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Warwickshire's carbon emissions

In 2019 (our baseline year) the county’s greenhouse gas emissions were 5,701,000 tonnes of CO2e, having reduced by 21% since 2005. The biggest sources of emissions are from transport and industry, followed by the domestic and commercial sectors, with the public sector making up the smallest proportion. Transport and industrial emissions in the county have remained largely static, whilst those from domestic and commercial buildings have steadily decreased.

2020 was an exceptional year due to the COVID-19 outbreak and the associated lockdowns. During this time emissions fell by 12% compared with 2019, with a 20% year on year reduction from the transport sector alone. However, total emissions have risen since then to 5,499,000 tonnes of CO2e in 2021, although this is still 3% below 2019 levels.

The Department for Energy Security and Net Zero (DESNZ) produce annual greenhouse gas estimates for individual local authority areas as well as for the UK as a whole. The table below uses this data to show the differences across Warwickshire’s five district and boroughs (all figures are tCO2).

Area 2005 2019 2021 2019/2021 difference

North Warwickshire





Nuneaton and Bedworth




















Total 7184 5701 5499 -3.5%

Our county-wide target to be net zero by 2050 is aligned with the UK’s legal commitment to deliver net zero by 2050. National reduction targets are set at five-yearly intervals, referred to as a carbon budget. To date the UK has met the budgets set but these will become increasingly more ambitious to achieve.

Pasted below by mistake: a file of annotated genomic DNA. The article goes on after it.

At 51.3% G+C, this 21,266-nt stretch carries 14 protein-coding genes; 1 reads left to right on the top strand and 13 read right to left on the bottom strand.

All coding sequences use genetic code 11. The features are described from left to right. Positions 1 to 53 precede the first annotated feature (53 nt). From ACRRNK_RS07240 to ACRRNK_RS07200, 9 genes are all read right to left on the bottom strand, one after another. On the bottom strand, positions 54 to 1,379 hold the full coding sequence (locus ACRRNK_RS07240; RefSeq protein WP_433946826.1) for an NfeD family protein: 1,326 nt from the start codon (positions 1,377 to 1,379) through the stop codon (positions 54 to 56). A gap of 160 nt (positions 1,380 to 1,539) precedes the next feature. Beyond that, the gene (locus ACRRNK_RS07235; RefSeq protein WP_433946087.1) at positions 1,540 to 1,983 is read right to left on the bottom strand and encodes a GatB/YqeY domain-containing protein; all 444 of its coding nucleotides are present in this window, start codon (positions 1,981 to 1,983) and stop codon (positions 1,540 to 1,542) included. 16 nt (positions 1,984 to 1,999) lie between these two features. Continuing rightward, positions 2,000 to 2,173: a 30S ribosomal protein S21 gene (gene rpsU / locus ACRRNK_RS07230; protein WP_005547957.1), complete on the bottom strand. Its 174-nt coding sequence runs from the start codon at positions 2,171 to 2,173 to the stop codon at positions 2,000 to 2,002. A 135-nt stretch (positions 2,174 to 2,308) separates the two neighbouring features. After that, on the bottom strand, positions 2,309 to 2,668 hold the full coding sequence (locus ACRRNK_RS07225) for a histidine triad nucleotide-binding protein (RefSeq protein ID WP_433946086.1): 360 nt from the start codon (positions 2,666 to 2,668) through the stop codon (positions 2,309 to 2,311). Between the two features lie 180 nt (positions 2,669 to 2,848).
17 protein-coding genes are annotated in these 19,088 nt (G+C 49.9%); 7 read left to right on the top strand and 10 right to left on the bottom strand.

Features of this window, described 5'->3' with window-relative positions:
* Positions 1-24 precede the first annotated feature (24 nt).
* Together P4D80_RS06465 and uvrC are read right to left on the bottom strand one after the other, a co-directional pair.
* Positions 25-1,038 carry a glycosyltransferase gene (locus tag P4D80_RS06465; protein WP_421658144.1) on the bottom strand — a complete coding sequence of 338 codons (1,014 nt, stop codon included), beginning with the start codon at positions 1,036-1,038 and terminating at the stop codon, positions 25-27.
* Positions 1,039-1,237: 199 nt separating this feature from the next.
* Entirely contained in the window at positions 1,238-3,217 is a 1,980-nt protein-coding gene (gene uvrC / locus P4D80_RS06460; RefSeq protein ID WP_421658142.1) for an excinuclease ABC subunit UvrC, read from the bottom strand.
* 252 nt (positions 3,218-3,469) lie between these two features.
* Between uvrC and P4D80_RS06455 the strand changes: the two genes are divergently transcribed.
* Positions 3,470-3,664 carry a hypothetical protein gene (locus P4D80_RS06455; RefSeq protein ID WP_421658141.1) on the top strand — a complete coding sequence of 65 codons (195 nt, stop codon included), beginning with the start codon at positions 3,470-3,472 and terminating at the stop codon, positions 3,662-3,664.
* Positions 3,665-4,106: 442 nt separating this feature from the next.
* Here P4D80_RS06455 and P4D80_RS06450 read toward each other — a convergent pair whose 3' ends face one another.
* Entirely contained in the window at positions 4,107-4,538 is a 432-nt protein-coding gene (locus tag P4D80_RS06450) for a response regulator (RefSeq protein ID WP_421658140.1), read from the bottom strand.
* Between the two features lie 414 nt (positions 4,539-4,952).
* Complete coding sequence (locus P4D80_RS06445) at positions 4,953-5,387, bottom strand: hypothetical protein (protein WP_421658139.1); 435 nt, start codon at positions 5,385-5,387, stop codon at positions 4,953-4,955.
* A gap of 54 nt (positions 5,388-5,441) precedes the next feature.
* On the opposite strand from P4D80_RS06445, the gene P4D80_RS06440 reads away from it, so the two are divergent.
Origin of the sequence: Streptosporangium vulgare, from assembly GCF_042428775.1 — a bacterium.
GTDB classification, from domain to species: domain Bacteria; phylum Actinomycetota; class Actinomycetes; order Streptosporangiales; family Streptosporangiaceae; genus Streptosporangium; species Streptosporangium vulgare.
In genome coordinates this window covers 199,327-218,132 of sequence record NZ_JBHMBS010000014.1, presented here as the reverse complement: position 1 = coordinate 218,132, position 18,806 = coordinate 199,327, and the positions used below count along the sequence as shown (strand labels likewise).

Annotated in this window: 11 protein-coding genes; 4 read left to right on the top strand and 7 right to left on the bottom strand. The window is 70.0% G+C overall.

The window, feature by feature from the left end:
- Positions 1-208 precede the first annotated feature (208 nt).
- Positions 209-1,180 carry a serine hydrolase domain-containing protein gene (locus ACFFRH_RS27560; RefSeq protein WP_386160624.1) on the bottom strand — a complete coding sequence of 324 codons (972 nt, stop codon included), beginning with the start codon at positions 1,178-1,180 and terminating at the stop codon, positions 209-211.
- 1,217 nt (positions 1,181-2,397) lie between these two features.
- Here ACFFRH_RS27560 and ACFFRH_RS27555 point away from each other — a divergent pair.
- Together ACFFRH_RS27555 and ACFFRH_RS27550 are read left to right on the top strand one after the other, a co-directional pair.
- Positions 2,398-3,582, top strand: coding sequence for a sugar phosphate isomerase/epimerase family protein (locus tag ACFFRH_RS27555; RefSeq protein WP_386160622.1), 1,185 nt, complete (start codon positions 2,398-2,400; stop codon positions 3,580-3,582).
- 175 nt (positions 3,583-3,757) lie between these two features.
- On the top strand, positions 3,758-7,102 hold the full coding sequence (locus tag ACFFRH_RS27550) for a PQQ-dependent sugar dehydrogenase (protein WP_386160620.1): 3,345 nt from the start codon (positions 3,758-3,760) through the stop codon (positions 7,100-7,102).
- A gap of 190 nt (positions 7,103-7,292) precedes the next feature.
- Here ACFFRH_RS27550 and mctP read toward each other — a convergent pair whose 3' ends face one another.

By mapping the following developments in Warwickshire, we can identify the impact on our emissions and therefore how much more we need to do to support these national budgets:

  • Grid electricity decarbonisation as projected by DESNZ will reduce emissions.
  • Planned increases in new housing and non-domestic properties to meet the Local Plans of the District and Boroughs will see increases in emissions by 2050, although these are less than otherwise due to technological advances in heating. Based on current baselines, National Grid’s Future Energy Scenarios (FESs) show demand for natural gas heating in homes decreasing by 18% by 2030 and 99% by 2050, and for commercial and industrial buildings by 11% by 2030 and 95% by 2050.
  • Likely decarbonisation of the transport sector due in part to the electrification of registered vehicles and adoption of alternative fuels such as hydrogen will reduce emissions.

Under all scenarios, we expect that there will be residual emissions remaining in 2050 which we will look to balance through nature based or other forms of greenhouse gas removals. We will explore and identify these as we move towards 2050.